OpenDNS CGNAT Issues
morrowc.lists at gmail.com
Wed Sep 12 05:13:34 UTC 2018
On Tue, Sep 11, 2018 at 10:03 PM Owen DeLong <owen at delong.com> wrote:
> On Sep 11, 2018, at 21:58 , Christopher Morrow <morrowc.lists at gmail.com>
> On Tue, Sep 11, 2018 at 9:06 PM Jerry Cloe <jerry at jtcloe.net> wrote:
>> OpenDNS, or anyone for that matter, should never see 100.64/10 ip's. If
>> they do, something is wrong at the source, and OpenDNS wouldn't be able to
>> reply anyway (or at least have the reply route back to the user).
> maybeopendns peers directly with such an eyeball network? and in that case
> maybe they have an agreement to accept traffic from the 100.64 space?
> They’d only be able to do one such agreement per routing environment.
sure, I hear DNS servers are cheap and small, and easy to manage...
> Managing that would be _UGLY_ for the first one and __UGLY__ at scale for
> anything more than one.
meh? it's a dns server stack and router(s) for peering to the customer +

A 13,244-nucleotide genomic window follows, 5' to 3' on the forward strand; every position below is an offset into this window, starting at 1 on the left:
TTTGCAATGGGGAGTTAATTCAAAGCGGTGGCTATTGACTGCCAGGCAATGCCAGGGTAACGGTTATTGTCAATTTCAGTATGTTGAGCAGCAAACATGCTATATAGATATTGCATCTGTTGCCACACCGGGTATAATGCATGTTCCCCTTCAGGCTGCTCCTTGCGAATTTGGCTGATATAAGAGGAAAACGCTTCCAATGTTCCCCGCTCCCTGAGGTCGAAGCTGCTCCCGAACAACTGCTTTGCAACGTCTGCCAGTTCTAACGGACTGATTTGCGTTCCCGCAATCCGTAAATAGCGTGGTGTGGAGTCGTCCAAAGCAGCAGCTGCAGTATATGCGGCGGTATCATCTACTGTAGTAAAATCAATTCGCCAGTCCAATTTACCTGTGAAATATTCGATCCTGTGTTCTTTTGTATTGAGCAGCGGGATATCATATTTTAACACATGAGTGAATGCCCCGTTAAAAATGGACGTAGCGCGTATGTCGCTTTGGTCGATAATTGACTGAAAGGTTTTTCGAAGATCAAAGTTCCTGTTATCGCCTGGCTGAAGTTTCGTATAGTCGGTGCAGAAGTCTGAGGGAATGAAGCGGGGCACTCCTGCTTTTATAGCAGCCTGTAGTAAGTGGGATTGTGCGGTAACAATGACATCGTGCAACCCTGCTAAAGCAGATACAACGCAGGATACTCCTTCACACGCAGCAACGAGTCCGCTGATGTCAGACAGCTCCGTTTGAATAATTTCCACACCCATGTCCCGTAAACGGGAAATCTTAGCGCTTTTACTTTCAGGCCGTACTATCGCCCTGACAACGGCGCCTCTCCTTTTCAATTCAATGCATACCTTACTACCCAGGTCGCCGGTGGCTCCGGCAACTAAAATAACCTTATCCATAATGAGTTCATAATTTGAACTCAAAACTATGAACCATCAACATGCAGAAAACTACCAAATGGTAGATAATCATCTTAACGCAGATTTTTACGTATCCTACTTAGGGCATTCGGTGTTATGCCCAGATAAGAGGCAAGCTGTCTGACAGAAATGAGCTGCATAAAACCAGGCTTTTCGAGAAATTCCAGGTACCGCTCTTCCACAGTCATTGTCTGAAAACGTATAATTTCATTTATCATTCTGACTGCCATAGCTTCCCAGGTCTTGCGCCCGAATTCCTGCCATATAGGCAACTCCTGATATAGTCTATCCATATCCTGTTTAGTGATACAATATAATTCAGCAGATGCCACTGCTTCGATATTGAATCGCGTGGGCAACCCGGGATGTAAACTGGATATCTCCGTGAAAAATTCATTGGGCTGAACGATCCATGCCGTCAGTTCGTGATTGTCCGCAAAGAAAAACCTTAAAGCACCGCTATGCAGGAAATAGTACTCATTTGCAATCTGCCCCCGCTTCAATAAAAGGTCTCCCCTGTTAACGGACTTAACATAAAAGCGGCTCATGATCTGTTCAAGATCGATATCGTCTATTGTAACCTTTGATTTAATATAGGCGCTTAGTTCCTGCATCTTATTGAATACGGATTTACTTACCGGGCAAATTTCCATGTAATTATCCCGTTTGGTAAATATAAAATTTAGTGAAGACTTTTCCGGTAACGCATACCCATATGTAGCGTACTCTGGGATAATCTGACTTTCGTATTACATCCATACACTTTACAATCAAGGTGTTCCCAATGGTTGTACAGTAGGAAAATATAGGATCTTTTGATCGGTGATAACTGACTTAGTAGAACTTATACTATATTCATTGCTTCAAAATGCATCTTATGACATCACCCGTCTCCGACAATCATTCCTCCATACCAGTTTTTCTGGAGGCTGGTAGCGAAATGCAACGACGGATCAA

world... it's really not THAT hard to automate and deploy...
and really for 'single customer' or 'non overlapping sets of customers'
it's not like they need lots of horsepower here, right? this is ... simple
to do, simple to manage and simple to maintain.
> It also pretty much eliminates potential for geographic diversity and
> anycast for a provider in a local geography.
there are more than one building in the georgrahy, and probably/maybe these
providers appear in more than one local, right? so... a dns provider can
arrive in the right matrix of locations and connect + provide routing-data
> Certainly not something I’d choose to do if I were OpenDNS unless someone
> arrived with a very large truck full of gold, diamonds, or other valuable
> hard assets.
meh.. again, say the customer covers the cost of gear + network +
maintenance for the previous parts.. .then it's just managing 'another'
remote dns server .. .something I understand they do fairly well even? once
you have a hundred of somethign deployed you are automated or .. you are
doing it wrong.
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